Photograph in Missing Children’s Pamphlet Reunites Girl, Mother

United Press International

A 12-year-old girl was reunited Wednesday with her mother after a school secretary recognized the girl from a picture in a missing children’s pamphlet.

“I’m very happy,” said Donna Marie Nash after seeing her mother, who lives in Pomona, for the first time in five years. “It’s been a long time. It seems like a big dream.”

“I remembered my mom and I didn’t know where she was. I always wondered if she was dead, but God told me she wasn’t.”

Donna had moved to Kingman from Georgia about two weeks ago with her father, Gene, who disappeared with the girl after taking temporary custody of her when his former wife, Nancy Nash, ran into financial problems.


“She’s taller,” Nancy Nash said after the reunion. “She looks so much like me.”

Nancy Nash said that during the last five years she “prayed a lot and depended on the Lord to bring her home.”

“There was a time, a very short while ago, that I wished she was dead so I would know for sure and know she wasn’t coming back.”

Case Mullen, juvenile resource officer for the Police Department, said Donna was identified as a missing child after Ednamae Jones, a secretary at Kingman Elementary School, saw a picture of her in a booklet circulated by Operation Child-Find.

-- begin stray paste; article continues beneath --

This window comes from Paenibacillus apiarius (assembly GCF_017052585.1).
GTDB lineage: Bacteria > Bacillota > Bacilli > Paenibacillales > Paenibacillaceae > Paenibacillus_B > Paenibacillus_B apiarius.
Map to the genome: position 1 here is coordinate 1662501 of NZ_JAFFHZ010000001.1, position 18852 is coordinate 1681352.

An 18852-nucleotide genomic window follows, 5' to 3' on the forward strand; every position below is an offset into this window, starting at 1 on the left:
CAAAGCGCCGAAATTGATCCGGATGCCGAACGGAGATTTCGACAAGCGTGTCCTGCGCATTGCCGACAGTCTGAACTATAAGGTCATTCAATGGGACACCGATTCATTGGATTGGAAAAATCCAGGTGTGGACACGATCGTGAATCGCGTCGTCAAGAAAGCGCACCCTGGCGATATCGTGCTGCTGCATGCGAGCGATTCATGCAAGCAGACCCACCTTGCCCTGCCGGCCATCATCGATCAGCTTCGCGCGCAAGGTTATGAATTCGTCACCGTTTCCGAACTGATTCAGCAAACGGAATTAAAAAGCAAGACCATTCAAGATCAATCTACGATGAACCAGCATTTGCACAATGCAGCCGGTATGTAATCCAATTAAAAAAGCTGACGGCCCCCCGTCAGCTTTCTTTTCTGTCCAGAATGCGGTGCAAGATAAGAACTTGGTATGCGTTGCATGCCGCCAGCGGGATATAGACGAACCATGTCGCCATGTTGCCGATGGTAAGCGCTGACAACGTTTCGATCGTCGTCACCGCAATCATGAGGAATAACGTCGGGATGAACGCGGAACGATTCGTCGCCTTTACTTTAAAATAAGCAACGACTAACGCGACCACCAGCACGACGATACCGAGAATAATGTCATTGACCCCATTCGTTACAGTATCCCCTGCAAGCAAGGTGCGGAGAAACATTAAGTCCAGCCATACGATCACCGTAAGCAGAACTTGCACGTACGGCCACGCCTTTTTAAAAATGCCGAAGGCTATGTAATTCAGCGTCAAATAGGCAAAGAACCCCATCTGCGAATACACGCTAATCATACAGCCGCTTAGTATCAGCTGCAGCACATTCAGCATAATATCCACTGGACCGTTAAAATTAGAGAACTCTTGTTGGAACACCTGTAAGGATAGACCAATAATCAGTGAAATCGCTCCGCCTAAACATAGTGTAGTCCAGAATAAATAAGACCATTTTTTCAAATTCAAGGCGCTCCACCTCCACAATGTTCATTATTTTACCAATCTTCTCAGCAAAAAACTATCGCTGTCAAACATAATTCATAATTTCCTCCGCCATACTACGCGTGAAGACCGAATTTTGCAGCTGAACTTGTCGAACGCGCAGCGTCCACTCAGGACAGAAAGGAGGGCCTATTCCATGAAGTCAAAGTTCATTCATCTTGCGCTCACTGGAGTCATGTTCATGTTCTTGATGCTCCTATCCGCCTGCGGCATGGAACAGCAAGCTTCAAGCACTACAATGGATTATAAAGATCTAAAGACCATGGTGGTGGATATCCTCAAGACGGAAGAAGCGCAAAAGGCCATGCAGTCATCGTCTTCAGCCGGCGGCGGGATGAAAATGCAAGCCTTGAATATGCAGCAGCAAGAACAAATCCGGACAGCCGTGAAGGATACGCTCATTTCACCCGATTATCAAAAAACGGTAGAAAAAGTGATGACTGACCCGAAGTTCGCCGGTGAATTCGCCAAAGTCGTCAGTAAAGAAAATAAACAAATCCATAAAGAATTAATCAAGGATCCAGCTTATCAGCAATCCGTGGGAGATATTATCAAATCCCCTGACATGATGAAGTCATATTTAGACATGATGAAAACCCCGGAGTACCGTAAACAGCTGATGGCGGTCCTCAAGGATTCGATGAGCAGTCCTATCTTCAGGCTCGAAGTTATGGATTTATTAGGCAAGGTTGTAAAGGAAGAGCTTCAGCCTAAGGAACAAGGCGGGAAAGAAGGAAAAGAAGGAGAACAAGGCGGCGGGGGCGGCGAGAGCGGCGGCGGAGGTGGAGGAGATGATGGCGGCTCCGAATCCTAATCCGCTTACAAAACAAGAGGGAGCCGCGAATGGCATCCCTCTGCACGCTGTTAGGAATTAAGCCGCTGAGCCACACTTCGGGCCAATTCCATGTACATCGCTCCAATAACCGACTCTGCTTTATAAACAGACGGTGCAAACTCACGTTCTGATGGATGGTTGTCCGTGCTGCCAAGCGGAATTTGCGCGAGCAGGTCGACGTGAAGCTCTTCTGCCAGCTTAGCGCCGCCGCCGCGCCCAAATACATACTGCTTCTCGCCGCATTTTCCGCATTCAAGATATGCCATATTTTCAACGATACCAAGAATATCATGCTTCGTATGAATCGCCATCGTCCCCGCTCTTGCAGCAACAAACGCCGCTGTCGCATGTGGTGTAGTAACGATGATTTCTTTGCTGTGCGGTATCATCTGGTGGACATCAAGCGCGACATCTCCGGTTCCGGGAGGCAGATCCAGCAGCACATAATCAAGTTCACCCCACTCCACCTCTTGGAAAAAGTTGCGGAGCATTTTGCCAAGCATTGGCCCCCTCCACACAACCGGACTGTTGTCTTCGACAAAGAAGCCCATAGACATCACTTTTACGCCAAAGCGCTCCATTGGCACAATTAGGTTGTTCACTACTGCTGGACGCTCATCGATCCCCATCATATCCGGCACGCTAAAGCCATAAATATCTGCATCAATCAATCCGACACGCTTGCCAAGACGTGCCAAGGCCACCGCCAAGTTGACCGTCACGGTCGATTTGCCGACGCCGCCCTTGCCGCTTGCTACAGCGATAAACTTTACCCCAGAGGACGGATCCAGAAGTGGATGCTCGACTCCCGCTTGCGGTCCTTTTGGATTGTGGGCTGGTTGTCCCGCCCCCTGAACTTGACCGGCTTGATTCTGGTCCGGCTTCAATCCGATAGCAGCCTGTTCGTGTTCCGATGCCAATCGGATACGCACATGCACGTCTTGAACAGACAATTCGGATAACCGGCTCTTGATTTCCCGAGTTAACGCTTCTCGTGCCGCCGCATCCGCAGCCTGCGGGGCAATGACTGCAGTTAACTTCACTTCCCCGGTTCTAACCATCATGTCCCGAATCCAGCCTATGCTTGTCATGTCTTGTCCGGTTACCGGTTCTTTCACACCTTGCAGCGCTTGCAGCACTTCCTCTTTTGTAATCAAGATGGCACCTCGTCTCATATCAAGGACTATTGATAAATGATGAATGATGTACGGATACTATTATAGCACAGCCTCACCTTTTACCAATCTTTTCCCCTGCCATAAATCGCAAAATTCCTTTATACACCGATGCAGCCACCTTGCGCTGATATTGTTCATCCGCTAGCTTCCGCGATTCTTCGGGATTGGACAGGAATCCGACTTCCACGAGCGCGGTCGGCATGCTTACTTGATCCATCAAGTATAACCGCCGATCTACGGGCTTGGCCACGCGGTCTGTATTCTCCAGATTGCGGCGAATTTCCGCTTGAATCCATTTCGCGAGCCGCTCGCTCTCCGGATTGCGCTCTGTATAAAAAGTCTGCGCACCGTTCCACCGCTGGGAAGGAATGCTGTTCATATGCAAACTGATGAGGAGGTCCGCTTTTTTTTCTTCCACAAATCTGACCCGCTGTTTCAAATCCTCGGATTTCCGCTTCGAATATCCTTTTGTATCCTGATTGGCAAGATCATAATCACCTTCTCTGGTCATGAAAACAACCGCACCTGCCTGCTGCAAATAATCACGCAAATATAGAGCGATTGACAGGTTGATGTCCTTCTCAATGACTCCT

Mother Given Custody

Mullen said Nancy Nash had been given custody of the girl when the couple was divorced, but agreed to let the child live temporarily with Gene Nash in 1981.

After Nash left California with the girl, he told her “Mom was dead,” Mullen said. He said father and daughter had lived in several states since then.

Mullen said local authorities did not plan to file charges against Gene Nash, but that he might face legal action in California.


“I just want her so badly,” Gene Nash said after his daughter and her mother left for California. “I love her so much.”

Gene Nash said he told his daughter that her mother had died so “she wouldn’t think of her mother and it would be easier.”

“I know what I did was wrong, but that was the only way I knew,” he said. “I’m tired of running. I’ve gone as far as I could go. We came to Kingman to live. We weren’t going to go anywhere else.”

“I’ll miss my dad,” the tearful girl said as she prepared to leave. “I’ll miss my cats and dogs and all that.”


“We’ve got a lot of catching up to do . . . all those days we missed,” her mother said. “Do you know what we’re going to do? We’re going to celebrate the birthdays and the Christmases we missed.”